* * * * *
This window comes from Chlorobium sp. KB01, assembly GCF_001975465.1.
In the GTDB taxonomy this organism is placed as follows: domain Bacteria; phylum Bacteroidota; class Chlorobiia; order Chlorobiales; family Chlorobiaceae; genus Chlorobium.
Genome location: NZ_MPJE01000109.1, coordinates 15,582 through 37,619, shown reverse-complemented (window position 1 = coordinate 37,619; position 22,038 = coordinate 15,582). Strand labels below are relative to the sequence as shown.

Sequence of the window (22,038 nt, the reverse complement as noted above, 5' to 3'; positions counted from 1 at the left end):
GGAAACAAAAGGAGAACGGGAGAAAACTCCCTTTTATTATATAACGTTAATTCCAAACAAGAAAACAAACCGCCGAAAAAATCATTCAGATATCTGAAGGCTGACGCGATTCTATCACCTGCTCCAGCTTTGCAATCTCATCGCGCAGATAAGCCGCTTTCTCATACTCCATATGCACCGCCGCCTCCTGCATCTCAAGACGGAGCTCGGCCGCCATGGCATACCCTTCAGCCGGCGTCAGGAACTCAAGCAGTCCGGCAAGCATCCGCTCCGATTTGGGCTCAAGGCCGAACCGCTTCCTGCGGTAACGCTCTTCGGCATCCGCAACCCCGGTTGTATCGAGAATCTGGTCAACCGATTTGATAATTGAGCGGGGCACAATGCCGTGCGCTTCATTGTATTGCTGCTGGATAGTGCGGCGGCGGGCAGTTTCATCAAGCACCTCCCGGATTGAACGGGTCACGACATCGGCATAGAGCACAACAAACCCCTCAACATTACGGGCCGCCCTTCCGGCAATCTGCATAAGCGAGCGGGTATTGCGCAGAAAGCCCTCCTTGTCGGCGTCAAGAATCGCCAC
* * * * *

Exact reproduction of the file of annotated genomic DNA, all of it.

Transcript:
This window comes from Chlorobium sp. KB01, assembly GCF_001975465.1.
In the GTDB taxonomy this organism is placed as follows: domain Bacteria; phylum Bacteroidota; class Chlorobiia; order Chlorobiales; family Chlorobiaceae; genus Chlorobium.
Genome location: NZ_MPJE01000109.1, coordinates 15,582 through 37,619, shown reverse-complemented (window position 1 = coordinate 37,619; position 22,038 = coordinate 15,582). Strand labels below are relative to the sequence as shown.

Sequence of the window (22,038 nt, the reverse complement as noted above, 5' to 3'; positions counted from 1 at the left end):
GGAAACAAAAGGAGAACGGGAGAAAACTCCCTTTTATTATATAACGTTAATTCCAAACAAGAAAACAAACCGCCGAAAAAATCATTCAGATATCTGAAGGCTGACGCGATTCTATCACCTGCTCCAGCTTTGCAATCTCATCGCGCAGATAAGCCGCTTTCTCATACTCCATATGCACCGCCGCCTCCTGCATCTCAAGACGGAGCTCGGCCGCCATGGCATACCCTTCAGCCGGCGTCAGGAACTCAAGCAGTCCGGCAAGCATCCGCTCCGATTTGGGCTCAAGGCCGAACCGCTTCCTGCGGTAACGCTCTTCGGCATCCGCAACCCCGGTTGTATCGAGAATCTGGTCAACCGATTTGATAATTGAGCGGGGCACAATGCCGTGCGCTTCATTGTATTGCTGCTGGATAGTGCGGCGGCGGGCAGTTTCATCAAGCACCTCCCGGATTGAACGGGTCACGACATCGGCATAGAGCACAACAAACCCCTCAACATTACGGGCCGCCCTTCCGGCAATCTGCATAAGCGAGCGGGTATTGCGCAGAAAGCCCTCCTTGTCGGCGTCAAGAATCGCCAC